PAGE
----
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A Lot or a Little?
What you will—and won't—find in this movie.
Moses overcomes enormous challenges, solves problems, and learns empathy. But some of the messages get muddled/conflicted in the movie's action sequences and because of parts of the story that were cut out.
Positive Role Models
Moses is usually a clear hero, but in this version he seems uneasy with God's help, and the use of the seven plagues seems rather gruesome. (You almost feel sorry for the bad guys.) He can also be violent and sullen and quarrelsome. Still, he's heroic enough to rescue hundreds of thousands of slaves and bring them a new life and new freedom.
Violence & Scariness
Heavy fantasy-style action violence. Gruesome "seven plagues," with strong terror, blood, death, destruction, and chaos. Fighting. Lots of blood and death. Dead children. Dead bodies. Bird entrails. Dead horses. Slave whipping. Several people hanged. Falling from cliff. Tidal wave and drowning.
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Sex, Romance & Nudity
A married couple kisses; sex is indicated.
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Drinking, Drugs & Smoking
The pharaoh appears to drink wine with his meals.
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Parents Need to Know
Parents need to know that Exodus: Gods and Kings is an epic retelling of the Biblical story of Moses freeing the Jewish slaves from the evil Egyptian pharaohs. There's lots of gruesome violence, particularly in the depiction of the seven plagues, with shocking amounts of blood, death, destruction, chaos, and terror. Dead children and animals are seen. There's also lots of fighting, hangings, slaves being whipped, and a terrifying tidal wave. On the other hand, sex and drinking/drugs are minimal, and language and consumerism aren't an issue. The film has drawn some criticism for "whitewashing" history by casting Caucasian actors in the roles of Middle Eastern characters. Teens who are on the fence about seeing a Biblical epic may be swayed by the movie's action factor, and Moses' story is still there -- and still worth telling and discussing, even though he's not portrayed as a saintly hero. But kids and tweens are strongly warned away; stick with either The Ten Commandments or The Prince of Egypt instead. To stay in the loop on more movies like this, you can sign up for weekly Family Movie Night emails.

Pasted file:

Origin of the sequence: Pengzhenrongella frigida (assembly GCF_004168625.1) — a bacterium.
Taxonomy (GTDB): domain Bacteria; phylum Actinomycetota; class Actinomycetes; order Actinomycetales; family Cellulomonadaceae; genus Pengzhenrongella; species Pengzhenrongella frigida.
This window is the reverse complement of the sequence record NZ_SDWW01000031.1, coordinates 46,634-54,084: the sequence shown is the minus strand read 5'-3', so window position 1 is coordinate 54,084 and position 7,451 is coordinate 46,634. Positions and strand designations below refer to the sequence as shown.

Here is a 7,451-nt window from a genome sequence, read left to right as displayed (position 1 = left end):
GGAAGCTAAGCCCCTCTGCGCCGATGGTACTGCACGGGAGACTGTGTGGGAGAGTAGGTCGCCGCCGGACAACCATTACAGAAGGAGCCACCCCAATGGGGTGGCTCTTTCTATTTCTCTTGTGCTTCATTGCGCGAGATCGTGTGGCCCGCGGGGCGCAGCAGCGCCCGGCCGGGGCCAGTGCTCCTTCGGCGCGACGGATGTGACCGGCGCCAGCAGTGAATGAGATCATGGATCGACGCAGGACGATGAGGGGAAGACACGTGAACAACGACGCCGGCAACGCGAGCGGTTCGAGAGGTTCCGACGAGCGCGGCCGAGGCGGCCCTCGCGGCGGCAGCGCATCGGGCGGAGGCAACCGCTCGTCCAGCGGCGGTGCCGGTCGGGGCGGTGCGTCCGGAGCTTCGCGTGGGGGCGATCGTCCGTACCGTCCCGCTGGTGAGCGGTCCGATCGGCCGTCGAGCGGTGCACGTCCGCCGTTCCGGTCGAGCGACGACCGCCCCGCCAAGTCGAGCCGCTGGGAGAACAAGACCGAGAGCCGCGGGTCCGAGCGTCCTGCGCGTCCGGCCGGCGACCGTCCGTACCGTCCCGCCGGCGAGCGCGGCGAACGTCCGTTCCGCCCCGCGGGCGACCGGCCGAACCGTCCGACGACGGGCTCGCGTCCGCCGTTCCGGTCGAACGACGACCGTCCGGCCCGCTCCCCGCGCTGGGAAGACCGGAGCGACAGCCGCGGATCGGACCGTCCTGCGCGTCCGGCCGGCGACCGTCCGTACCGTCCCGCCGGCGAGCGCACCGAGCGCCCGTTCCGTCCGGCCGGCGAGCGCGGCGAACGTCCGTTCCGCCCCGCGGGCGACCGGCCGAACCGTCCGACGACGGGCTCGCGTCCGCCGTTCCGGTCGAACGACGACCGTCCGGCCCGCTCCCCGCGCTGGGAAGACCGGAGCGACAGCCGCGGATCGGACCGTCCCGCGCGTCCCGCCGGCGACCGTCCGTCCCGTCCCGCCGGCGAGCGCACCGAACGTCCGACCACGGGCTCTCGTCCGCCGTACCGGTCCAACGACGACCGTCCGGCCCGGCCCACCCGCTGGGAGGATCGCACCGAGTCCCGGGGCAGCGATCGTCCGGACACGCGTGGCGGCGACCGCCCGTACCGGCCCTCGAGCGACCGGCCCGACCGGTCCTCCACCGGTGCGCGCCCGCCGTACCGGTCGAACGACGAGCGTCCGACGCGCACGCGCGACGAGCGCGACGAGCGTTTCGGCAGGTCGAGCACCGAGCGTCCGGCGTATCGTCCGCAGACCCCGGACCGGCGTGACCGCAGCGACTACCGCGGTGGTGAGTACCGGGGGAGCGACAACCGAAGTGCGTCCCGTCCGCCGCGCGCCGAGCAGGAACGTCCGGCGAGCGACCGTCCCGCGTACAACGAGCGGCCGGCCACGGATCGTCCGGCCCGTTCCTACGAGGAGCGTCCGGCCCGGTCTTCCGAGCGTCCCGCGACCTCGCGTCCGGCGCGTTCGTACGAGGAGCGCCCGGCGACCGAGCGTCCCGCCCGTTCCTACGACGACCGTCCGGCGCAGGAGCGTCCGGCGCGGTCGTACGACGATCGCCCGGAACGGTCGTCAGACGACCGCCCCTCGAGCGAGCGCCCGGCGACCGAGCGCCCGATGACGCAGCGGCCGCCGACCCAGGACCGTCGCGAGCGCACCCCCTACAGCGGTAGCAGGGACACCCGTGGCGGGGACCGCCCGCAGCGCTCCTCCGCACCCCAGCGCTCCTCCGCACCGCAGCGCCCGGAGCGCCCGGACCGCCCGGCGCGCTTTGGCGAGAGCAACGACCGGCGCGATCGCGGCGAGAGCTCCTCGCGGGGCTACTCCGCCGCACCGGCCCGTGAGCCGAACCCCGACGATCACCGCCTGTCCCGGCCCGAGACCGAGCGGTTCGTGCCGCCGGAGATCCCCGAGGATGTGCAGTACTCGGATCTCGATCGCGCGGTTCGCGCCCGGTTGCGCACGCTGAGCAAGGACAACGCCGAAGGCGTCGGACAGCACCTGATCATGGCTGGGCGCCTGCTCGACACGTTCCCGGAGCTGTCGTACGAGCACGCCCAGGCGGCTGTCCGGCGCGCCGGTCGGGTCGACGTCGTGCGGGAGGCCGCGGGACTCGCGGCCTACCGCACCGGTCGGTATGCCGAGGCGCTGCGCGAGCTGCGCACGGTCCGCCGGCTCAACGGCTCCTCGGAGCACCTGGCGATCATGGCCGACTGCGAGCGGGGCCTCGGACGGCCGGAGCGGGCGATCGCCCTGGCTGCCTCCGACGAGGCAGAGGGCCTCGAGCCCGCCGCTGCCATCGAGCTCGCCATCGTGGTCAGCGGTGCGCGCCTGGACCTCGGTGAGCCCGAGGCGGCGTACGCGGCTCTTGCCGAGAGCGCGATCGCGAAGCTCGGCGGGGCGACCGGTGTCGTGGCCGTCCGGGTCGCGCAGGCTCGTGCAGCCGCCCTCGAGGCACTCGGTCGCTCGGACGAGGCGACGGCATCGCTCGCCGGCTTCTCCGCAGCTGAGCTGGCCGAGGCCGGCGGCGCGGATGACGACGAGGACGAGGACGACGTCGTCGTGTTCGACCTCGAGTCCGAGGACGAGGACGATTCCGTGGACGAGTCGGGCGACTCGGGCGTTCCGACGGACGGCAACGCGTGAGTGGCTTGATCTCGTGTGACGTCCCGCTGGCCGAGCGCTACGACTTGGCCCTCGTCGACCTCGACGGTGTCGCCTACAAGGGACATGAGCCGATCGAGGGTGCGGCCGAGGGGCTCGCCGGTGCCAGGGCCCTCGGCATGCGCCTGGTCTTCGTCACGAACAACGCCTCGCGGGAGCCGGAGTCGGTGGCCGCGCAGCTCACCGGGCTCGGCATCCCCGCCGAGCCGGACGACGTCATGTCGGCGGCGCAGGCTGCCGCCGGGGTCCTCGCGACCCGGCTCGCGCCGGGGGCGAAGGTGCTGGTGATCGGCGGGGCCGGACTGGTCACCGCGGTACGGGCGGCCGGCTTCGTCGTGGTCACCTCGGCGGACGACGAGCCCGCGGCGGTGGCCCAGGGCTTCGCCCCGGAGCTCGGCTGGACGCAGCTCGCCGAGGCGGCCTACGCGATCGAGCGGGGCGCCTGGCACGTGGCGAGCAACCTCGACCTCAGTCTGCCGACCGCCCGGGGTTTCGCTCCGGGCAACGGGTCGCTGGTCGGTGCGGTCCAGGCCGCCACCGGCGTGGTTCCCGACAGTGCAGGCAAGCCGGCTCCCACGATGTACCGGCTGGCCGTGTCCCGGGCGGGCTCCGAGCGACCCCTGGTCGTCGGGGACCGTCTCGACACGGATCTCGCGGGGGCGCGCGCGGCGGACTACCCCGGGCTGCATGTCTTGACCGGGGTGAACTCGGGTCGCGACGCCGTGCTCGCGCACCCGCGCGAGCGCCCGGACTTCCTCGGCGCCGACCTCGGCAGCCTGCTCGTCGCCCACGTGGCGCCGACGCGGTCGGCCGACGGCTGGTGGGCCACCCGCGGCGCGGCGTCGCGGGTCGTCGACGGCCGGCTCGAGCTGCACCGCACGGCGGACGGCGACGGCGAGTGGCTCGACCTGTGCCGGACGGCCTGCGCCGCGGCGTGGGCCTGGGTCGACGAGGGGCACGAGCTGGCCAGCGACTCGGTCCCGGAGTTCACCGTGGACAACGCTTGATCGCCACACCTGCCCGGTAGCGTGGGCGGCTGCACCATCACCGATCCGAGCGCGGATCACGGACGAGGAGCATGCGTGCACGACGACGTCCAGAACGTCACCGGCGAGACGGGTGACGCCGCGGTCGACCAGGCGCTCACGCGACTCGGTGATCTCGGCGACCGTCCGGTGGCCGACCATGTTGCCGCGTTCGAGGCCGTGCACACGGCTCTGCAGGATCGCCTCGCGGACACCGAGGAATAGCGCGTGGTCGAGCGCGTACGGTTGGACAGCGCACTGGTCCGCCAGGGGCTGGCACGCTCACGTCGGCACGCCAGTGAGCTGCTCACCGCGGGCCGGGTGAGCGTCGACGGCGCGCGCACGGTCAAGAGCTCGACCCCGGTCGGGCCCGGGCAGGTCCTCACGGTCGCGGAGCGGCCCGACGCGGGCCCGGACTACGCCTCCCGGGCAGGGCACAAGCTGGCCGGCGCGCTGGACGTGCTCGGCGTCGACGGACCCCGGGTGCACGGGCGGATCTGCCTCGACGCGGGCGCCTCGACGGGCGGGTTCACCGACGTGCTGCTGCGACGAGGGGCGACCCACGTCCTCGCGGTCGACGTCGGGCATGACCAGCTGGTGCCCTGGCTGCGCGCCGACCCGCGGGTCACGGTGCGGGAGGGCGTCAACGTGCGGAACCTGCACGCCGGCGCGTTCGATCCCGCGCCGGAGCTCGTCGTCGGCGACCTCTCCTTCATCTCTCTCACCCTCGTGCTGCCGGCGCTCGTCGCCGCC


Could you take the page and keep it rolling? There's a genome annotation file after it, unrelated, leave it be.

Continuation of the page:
Is It Any Good?
EXODUS: GODS AND KINGS has a somber, dreary quality, punctuated by a thrumming, droning music score. Director Ridley Scott has made some great films, but he seems drawn to huge battle epics, like Kingdom of Heaven and Robin Hood, which he doesn't seem particularly suited to. The mood of this film doesn't invite anything in the way of an emotional or spiritual connection.
Nor does it allow many of the actors much of anything to do. Bale is both serious and battle-ready, and several other recognizable actors appear as window dressing. Only Edgerton as Rhamses brings a little heart to his under-confident villain. Some choices, such as God appearing as a creepy kid, are simply strange. Only the plagues sequence offers a kind of distraction, but even that quickly turns disturbingly dark. Earlier Moses films (The Ten Commandments, The Prince of Egypt, etc.) were at least campy or funny, but this one isn't even entertaining.
Did we miss something on diversity?
Research shows a connection between kids' healthy self-esteem and positive portrayals in media. That's why we've added a new "Diverse Representations" section to our reviews that will be rolling out on an ongoing basis. You can help us help kids by suggesting a diversity update.